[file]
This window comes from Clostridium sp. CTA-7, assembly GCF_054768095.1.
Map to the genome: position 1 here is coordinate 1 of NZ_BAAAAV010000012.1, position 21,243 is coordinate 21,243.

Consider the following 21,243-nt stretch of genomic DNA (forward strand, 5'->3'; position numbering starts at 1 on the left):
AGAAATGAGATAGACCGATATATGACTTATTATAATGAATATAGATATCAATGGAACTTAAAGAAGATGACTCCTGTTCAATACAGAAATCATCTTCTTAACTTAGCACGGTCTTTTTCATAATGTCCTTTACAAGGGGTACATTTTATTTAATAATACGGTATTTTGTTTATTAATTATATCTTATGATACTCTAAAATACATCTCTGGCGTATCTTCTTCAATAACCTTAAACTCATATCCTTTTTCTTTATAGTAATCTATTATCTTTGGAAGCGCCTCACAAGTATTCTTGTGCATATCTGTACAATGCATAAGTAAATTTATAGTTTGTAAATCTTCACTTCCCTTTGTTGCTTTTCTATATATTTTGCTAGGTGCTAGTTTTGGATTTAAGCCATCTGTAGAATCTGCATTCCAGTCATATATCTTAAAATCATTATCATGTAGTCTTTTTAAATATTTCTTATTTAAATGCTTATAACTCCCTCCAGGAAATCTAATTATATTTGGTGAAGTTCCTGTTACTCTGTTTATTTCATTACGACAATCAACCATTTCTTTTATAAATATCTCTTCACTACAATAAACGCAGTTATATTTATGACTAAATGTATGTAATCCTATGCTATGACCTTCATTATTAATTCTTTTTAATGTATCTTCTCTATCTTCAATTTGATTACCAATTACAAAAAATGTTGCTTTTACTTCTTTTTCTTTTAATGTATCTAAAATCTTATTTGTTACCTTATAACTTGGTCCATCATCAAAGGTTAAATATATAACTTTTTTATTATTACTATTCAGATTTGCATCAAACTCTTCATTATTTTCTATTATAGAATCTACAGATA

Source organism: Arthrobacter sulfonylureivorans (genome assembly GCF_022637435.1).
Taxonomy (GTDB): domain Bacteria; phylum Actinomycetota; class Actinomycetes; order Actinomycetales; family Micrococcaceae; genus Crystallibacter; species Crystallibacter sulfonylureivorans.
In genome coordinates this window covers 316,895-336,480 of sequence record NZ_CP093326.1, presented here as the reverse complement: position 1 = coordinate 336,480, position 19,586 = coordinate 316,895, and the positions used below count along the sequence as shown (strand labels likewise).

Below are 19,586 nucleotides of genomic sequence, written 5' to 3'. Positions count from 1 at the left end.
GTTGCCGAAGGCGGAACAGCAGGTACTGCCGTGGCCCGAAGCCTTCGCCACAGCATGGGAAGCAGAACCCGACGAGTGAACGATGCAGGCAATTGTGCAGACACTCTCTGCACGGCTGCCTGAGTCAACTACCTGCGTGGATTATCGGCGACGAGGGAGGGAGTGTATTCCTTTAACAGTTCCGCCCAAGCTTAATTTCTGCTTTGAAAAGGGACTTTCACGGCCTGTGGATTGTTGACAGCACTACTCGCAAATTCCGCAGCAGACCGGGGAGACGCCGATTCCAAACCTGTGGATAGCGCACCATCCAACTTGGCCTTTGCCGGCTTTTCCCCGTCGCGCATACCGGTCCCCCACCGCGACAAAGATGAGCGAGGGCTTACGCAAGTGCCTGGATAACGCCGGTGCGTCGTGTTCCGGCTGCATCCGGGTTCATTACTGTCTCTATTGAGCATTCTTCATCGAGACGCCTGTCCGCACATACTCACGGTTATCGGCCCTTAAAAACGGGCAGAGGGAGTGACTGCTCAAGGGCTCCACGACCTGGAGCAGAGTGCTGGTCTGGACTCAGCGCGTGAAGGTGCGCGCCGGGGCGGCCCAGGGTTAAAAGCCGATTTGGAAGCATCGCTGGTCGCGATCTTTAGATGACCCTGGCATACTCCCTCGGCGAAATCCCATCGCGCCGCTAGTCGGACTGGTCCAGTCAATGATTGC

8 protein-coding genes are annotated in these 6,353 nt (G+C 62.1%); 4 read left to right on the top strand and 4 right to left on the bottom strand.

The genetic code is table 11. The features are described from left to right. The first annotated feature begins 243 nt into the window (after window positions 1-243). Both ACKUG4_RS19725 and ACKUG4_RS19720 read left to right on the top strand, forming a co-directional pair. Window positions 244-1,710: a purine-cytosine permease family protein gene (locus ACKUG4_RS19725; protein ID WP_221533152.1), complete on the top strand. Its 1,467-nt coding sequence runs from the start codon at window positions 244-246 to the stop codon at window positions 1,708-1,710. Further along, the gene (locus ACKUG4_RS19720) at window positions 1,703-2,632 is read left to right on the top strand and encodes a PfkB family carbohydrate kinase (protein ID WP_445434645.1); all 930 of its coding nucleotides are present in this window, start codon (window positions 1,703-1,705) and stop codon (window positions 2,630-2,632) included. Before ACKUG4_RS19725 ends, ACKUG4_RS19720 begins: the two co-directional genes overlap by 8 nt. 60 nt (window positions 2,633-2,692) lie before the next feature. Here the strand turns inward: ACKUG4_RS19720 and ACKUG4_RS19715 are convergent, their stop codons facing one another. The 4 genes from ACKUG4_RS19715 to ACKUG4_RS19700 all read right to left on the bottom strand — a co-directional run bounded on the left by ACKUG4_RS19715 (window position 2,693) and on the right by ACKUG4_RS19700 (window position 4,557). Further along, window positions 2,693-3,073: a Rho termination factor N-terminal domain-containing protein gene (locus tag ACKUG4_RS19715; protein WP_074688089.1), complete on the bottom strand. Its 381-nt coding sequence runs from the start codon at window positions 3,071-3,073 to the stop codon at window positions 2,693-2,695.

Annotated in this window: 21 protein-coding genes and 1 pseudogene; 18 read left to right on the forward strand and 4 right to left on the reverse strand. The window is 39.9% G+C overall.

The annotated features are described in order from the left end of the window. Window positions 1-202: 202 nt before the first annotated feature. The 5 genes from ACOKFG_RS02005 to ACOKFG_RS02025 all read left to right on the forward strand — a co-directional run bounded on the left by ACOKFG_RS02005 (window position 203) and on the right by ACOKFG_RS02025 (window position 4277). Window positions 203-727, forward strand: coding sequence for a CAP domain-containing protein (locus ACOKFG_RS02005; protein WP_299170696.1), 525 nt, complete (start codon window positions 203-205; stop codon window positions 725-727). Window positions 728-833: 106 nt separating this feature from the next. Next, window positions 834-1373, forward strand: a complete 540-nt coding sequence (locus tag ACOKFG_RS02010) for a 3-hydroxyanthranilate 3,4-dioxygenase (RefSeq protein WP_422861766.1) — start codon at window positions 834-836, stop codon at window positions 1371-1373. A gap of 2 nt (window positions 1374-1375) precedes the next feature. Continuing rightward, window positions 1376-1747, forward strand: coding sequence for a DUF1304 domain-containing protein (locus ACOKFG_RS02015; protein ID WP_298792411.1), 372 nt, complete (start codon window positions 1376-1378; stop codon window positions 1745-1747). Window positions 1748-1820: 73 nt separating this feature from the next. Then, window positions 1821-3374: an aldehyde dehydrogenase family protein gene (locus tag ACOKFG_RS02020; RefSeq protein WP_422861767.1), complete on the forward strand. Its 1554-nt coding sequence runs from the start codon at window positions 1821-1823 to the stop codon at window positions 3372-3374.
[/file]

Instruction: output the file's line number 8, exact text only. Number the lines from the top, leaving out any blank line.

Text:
Below are 19,586 nucleotides of genomic sequence, written 5' to 3'. Positions count from 1 at the left end.